The University of Washington’s School of Medicine is No. 1 for training in primary care, according to the latest US News & World Report rankings. The school was ranked No. 12 in the magazine’s rankings of top research institutions.
By Sam Quinones
Kaiser Health News
On a summer afternoon in 2009, eight Kaiser Permanente doctors met in Pasadena to review the HMO’s most prescribed drugs in Southern California.
Sun blasted through the windows and the room had no air conditioning, but what unsettled the doctors most were the slides a pharmacist was presenting.
“We were doing so much work treating people with hypertension and diabetes, we thought those drugs would be on the list,” said Dr. Joel Hyatt, then Kaiser’s quality management director in Southern California.
Instead, hydrocodone, a generic opioid painkiller, led the list. OxyContin was near the top, even though the HMO didn’t subsidize it and patients had to pay for it themselves.
At the time, few if any physicians were talking about an “opioid epidemic.” But to the doctors in the room, the slides told a bleak story: Narcotics were being dispensed in numbers and doses higher than any of them had ever seen. The potential for addiction and overdoses among patients was frightening, something doctors around the country would later realize.
“People [were] getting prescriptions for a thousand pills,” said Steve Steinberg, a Kaiser family doctor who attended the meeting. “The numbers were so striking that it led us to look into it.” [Read more…] about Kaiser doctors take pains to slash opioid prescriptions
A proposal to replace the Obama health care law would cut out a pillar of funding for the nation’s lead public health agency, and experts say that would likely curtail programs across the country to prevent problems like lead poisoning and hospital infections.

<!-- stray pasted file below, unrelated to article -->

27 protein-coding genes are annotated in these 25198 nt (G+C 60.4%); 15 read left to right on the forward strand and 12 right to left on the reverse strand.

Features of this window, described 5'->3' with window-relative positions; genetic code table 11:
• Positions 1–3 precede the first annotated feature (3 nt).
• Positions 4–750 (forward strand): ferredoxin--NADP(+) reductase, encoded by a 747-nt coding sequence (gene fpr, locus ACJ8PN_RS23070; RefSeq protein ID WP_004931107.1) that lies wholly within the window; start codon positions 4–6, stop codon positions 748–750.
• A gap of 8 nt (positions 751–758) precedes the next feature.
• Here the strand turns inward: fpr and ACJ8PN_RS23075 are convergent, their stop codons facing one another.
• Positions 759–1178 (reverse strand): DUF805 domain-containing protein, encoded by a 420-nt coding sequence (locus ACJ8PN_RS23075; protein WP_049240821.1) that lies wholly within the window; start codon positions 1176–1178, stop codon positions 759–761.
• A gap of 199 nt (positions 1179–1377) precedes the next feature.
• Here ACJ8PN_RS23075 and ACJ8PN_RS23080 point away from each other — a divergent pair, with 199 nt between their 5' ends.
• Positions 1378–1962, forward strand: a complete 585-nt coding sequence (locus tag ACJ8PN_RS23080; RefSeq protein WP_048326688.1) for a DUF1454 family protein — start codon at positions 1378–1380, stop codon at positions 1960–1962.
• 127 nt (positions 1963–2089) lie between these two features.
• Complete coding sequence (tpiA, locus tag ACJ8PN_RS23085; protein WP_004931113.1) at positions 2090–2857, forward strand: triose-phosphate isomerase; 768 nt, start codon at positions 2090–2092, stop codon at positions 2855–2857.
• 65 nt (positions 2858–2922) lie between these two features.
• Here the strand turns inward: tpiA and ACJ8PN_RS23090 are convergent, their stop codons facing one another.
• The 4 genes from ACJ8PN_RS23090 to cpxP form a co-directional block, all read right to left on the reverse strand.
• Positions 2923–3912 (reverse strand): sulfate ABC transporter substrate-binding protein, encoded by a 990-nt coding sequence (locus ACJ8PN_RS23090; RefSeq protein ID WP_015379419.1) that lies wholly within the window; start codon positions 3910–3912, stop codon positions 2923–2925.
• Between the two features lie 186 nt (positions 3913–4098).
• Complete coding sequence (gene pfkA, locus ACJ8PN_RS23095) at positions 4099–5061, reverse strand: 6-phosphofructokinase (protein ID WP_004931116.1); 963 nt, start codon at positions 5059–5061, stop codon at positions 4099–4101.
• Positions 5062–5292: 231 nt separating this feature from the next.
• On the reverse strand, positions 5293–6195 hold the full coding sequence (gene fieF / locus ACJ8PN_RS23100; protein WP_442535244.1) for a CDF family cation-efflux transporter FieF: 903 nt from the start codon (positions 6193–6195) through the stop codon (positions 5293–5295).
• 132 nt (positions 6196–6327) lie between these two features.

The Republican bill calls for the elimination of a $1 billion-a-year fund created for the Centers for Disease Control and Prevention by the Affordable Care Act in 2010.
The fund’s goal: Pay for public health programs designed to prevent illness and, therefore, reduce health care costs.
Source: News from The Associated Press
After decades-long streak of strong growth, bottled water surpassed carbonated soft drinks to become the largest beverage category by volume in the United States in 2016, according to research and consulting firm Beverage Marketing Corp.
The shift comes amid widespread concerns about the health effects of sugary beverages.
By Meredith Li-Vollmer
Public Health Insider Blog
Public Health – Seattle & King County
The number of mumps cases continues to rise across the state of Washington, including at the University of Washington. As of March 8, 2017, the UW has reported 12 cases of mumps. Statewide there have been more than 550 cases.
All of the cases to-date are students who are associated with several sororities and fraternities. The UW notified the campus community about the first case on February 17.
With the rising number of cases around the state and at UW, there’s greater possibility that anyone could be exposed to mumps while out and about in the community.
That’s why it’s important for everyone to know the signs and symptoms of mumps, and to take steps to reduce the risk of becoming infected. Even if you are vaccinated, you can still get mumps so all people should be diligent about symptoms and stay home if ill.
What is mumps and what are the symptoms? [Read more…] about Mumps outbreak widens at UW